Important Employee Cleanliness Policies
By using advanced cleaning systems, you can quickly and thoroughly clean your workplace surfaces. But if your employee cleanliness policies are lacking, the time and effort you spend cleaning these spaces will be wasted. If your employees don't follow basic health codes, they will unknowingly spread bacteria around different surfaces. Here are some ways that you can prevent cross-contamination in the workplace.
Unfortunately, few new employees really know how to wash their hands correctly. It may seem silly to teach your crew how to wash up properly, but if you don't, your employees could spread germs around your entire workplace. Here are the basic steps involved in effective hand washing:
- Rinse your hands under very warm water.
- Add enough soap to fully lather your hands.
- Rub your hands together, making sure to scrub all surface areas, including the backs of your hands and between your fingers.
- Continue washing for a full 20 seconds (sing the "Happy Birthday" song to yourself, twice).
- Rinse the soap from your hands thoroughly with very warm water.
- Dry your hands using a dryer or a disposable paper towel.
Some food workers think that they can't contaminate any food if they are wearing gloves, but this is not always the case. There are certain glove-wearing procedures that must be followed to fully prevent the spread of bacteria. For example, employees should always wash their hands before putting on gloves. This will help to prevent cross-contamination if a glove rips.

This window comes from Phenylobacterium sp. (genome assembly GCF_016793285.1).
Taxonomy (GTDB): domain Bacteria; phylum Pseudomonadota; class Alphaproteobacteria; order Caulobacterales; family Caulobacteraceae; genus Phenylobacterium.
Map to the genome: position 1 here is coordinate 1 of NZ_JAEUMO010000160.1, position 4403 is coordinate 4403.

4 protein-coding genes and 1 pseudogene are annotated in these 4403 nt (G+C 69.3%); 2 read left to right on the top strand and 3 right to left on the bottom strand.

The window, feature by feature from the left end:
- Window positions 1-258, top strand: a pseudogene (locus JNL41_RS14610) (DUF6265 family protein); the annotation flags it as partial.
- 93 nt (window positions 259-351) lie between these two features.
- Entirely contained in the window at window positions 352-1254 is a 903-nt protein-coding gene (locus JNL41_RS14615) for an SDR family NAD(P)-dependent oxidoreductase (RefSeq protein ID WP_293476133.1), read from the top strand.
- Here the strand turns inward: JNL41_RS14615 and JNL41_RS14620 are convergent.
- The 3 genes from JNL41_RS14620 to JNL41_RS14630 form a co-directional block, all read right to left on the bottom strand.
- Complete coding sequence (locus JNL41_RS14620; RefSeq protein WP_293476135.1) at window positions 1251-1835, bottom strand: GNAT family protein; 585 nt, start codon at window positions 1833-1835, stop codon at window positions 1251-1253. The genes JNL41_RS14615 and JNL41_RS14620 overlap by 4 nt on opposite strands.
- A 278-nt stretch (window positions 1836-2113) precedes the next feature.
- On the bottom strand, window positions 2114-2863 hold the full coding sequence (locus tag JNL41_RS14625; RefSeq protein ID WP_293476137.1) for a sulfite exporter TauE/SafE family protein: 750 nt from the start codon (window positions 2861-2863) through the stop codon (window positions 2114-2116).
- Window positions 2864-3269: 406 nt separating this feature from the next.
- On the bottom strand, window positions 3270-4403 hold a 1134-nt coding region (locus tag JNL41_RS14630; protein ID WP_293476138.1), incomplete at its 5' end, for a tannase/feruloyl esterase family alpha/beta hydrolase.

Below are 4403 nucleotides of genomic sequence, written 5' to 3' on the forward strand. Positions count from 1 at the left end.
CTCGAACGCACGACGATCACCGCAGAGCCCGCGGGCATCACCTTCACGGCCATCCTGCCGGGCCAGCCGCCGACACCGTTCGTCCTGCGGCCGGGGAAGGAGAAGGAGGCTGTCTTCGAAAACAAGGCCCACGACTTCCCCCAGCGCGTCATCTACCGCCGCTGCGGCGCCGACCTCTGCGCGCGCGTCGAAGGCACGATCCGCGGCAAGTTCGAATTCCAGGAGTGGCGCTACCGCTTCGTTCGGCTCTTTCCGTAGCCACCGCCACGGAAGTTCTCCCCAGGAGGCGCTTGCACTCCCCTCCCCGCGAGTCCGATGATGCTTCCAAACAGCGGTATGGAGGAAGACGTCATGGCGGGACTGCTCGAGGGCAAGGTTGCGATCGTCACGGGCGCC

In addition, every time workers change jobs, like when they go from hot to cold food or from cooking to serving, they need to rewash their hands and put on a fresh pair of gloves. State health department regulations on nail polish vary, but if your workers color their nails, they should also be wearing gloves at all times to prevent chips from falling into the food.
In order to prevent foreign objects from falling into served food, all food workers should dress in a particular manner. As a precautionary measure, all jewelry, except for plain wedding bands, should be left at home or in a locker. Earrings and necklaces can break and fall into food, and stones in rings can loosen and become lost.
All food workers with long hair should be required to tie their hair back. You should ban the use of hairpins, as they can fall into the food, as well. Depending on your state regulations, workers may have to wear hairnets or hats when preparing and serving food. Check with your local health department to make sure you're complying with all of the applicable laws, and always make sure that employee cleanliness is a top priority of your business.
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